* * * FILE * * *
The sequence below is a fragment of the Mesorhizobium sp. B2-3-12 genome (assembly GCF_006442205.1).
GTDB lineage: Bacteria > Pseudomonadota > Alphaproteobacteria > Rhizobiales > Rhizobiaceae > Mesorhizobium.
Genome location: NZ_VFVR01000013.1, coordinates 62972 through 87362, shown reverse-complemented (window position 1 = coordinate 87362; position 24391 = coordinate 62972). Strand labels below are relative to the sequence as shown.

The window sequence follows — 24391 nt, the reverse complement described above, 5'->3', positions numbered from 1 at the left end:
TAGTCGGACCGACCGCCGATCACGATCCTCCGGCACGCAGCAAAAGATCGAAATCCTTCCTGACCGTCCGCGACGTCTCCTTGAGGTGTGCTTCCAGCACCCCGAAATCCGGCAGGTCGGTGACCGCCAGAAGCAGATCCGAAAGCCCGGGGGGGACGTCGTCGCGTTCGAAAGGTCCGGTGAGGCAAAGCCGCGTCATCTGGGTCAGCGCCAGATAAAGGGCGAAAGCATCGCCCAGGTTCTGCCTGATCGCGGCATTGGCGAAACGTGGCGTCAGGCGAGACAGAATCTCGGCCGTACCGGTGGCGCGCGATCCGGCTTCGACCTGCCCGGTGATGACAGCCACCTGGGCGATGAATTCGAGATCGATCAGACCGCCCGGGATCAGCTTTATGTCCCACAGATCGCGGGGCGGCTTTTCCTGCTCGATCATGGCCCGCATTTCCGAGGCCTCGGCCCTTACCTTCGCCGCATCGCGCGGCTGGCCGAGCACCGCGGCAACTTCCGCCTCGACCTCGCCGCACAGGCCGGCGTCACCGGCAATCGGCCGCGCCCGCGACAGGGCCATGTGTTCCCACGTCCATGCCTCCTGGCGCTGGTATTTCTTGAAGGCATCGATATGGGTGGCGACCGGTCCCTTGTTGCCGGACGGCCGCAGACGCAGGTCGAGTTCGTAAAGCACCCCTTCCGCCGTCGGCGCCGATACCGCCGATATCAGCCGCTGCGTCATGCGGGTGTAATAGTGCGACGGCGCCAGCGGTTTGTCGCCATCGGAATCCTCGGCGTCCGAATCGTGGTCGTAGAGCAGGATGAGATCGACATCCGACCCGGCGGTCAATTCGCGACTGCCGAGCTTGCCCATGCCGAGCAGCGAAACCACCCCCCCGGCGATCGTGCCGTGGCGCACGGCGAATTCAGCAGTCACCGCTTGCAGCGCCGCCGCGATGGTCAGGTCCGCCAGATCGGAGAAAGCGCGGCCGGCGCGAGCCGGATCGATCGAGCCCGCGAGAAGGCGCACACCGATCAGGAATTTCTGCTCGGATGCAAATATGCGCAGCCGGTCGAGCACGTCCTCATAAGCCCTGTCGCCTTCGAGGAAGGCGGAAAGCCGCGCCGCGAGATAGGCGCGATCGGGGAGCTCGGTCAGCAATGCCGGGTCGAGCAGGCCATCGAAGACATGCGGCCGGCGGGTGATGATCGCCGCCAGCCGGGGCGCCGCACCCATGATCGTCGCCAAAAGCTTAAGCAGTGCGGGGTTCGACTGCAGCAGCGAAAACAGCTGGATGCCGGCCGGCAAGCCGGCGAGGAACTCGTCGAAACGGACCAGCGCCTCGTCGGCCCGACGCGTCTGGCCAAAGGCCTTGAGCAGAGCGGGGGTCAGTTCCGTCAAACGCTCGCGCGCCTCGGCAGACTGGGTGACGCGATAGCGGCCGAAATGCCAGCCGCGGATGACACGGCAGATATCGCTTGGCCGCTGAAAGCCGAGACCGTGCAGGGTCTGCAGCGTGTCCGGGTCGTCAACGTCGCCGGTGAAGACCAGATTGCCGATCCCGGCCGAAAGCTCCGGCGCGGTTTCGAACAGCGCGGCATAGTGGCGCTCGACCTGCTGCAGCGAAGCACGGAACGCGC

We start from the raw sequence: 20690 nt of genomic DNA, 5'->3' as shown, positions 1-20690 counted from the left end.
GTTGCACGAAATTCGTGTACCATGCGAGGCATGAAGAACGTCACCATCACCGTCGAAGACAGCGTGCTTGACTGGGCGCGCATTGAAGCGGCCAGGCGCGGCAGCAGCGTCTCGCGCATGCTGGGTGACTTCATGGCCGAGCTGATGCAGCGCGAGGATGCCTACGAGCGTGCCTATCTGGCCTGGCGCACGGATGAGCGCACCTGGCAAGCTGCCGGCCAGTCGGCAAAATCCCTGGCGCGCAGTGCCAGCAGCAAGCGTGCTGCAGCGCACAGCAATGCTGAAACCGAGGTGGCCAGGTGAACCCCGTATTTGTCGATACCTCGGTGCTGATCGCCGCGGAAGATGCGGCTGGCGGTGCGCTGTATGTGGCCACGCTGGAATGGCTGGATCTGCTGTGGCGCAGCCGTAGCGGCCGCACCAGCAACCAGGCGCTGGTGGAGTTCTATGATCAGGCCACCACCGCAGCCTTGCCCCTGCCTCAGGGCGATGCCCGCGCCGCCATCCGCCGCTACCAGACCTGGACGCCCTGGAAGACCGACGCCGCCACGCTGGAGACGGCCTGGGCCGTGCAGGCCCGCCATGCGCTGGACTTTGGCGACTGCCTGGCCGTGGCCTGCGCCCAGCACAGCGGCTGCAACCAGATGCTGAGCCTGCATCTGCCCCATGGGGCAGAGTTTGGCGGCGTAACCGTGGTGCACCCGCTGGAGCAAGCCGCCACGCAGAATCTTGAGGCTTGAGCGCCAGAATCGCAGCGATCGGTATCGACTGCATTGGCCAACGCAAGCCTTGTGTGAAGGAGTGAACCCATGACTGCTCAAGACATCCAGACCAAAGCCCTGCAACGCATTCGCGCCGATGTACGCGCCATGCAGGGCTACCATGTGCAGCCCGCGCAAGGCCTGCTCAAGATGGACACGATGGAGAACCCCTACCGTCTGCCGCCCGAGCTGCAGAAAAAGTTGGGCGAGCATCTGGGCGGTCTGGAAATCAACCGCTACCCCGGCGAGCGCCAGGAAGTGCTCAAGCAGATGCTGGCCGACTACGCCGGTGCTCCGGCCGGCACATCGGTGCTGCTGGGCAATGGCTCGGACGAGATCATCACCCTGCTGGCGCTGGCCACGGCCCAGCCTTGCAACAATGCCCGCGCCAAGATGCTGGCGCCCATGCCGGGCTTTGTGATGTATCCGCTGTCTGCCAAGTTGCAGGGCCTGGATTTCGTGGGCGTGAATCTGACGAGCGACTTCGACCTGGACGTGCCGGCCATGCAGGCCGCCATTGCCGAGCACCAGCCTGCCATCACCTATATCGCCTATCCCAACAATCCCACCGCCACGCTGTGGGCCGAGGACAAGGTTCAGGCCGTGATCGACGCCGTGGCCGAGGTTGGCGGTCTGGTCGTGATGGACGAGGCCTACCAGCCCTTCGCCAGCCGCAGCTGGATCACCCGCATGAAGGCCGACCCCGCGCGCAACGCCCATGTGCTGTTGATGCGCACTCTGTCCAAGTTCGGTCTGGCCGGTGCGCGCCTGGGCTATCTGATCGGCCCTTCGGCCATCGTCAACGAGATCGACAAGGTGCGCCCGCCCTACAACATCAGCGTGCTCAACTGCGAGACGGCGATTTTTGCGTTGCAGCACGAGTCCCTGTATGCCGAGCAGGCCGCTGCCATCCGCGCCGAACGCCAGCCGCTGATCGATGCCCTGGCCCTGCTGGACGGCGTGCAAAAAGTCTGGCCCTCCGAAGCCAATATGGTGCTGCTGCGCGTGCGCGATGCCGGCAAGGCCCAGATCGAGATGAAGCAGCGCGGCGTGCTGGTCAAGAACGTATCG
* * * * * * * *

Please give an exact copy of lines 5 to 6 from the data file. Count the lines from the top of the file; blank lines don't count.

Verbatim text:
TAGTCGGACCGACCGCCGATCACGATCCTCCGGCACGCAGCAAAAGATCGAAATCCTTCCTGACCGTCCGCGACGTCTCCTTGAGGTGTGCTTCCAGCACCCCGAAATCCGGCAGGTCGGTGACCGCCAGAAGCAGATCCGAAAGCCCGGGGGGGACGTCGTCGCGTTCGAAAGGTCCGGTGAGGCAAAGCCGCGTCATCTGGGTCAGCGCCAGATAAAGGGCGAAAGCATCGCCCAGGTTCTGCCTGATCGCGGCATTGGCGAAACGTGGCGTCAGGCGAGACAGAATCTCGGCCGTACCGGTGGCGCGCGATCCGGCTTCGACCTGCCCGGTGATGACAGCCACCTGGGCGATGAATTCGAGATCGATCAGACCGCCCGGGATCAGCTTTATGTCCCACAGATCGCGGGGCGGCTTTTCCTGCTCGATCATGGCCCGCATTTCCGAGGCCTCGGCCCTTACCTTCGCCGCATCGCGCGGCTGGCCGAGCACCGCGGCAACTTCCGCCTCGACCTCGCCGCACAGGCCGGCGTCACCGGCAATCGGCCGCGCCCGCGACAGGGCCATGTGTTCCCACGTCCATGCCTCCTGGCGCTGGTATTTCTTGAAGGCATCGATATGGGTGGCGACCGGTCCCTTGTTGCCGGACGGCCGCAGACGCAGGTCGAGTTCGTAAAGCACCCCTTCCGCCGTCGGCGCCGATACCGCCGATATCAGCCGCTGCGTCATGCGGGTGTAATAGTGCGACGGCGCCAGCGGTTTGTCGCCATCGGAATCCTCGGCGTCCGAATCGTGGTCGTAGAGCAGGATGAGATCGACATCCGACCCGGCGGTCAATTCGCGACTGCCGAGCTTGCCCATGCCGAGCAGCGAAACCACCCCCCCGGCGATCGTGCCGTGGCGCACGGCGAATTCAGCAGTCACCGCTTGCAGCGCCGCCGCGATGGTCAGGTCCGCCAGATCGGAGAAAGCGCGGCCGGCGCGAGCCGGATCGATCGAGCCCGCGAGAAGGCGCACACCGATCAGGAATTTCTGCTCGGATGCAAATATGCGCAGCCGGTCGAGCACGTCCTCATAAGCCCTGTCGCCTTCGAGGAAGGCGGAAAGCCGCGCCGCGAGATAGGCGCGATCGGGGAGCTCGGTCAGCAATGCCGGGTCGAGCAGGCCATCGAAGACATGCGGCCGGCGGGTGATGATCGCCGCCAGCCGGGGCGCCGCACCCATGATCGTCGCCAAAAGCTTAAGCAGTGCGGGGTTCGACTGCAGCAGCGAAAACAGCTGGATGCCGGCCGGCAAGCCGGCGAGGAACTCGTCGAAACGGACCAGCGCCTCGTCGGCCCGACGCGTCTGGCCAAAGGCCTTGAGCAGAGCGGGGGTCAGTTCCGTCAAACGCTCGCGCGCCTCGGCAGACTGGGTGACGCGATAGCGGCCGAAATGCCAGCCGCGGATGACACGGCAGATATCGCTTGGCCGCTGAAAGCCGAGACCGTGCAGGGTCTGCAGCGTGTCCGGGTCGTCAACGTCGCCGGTGAAGACCAGATTGCCGATCCCGGCCGAAAGCTCCGGCGCGGTTTCGAACAGCGCGGCATAGTGGCGCTCGACCTGCTGCAGCGAAGCACGGAACGCGC

We start from the raw sequence: 20690 nt of genomic DNA, 5'->3' as shown, positions 1-20690 counted from the left end.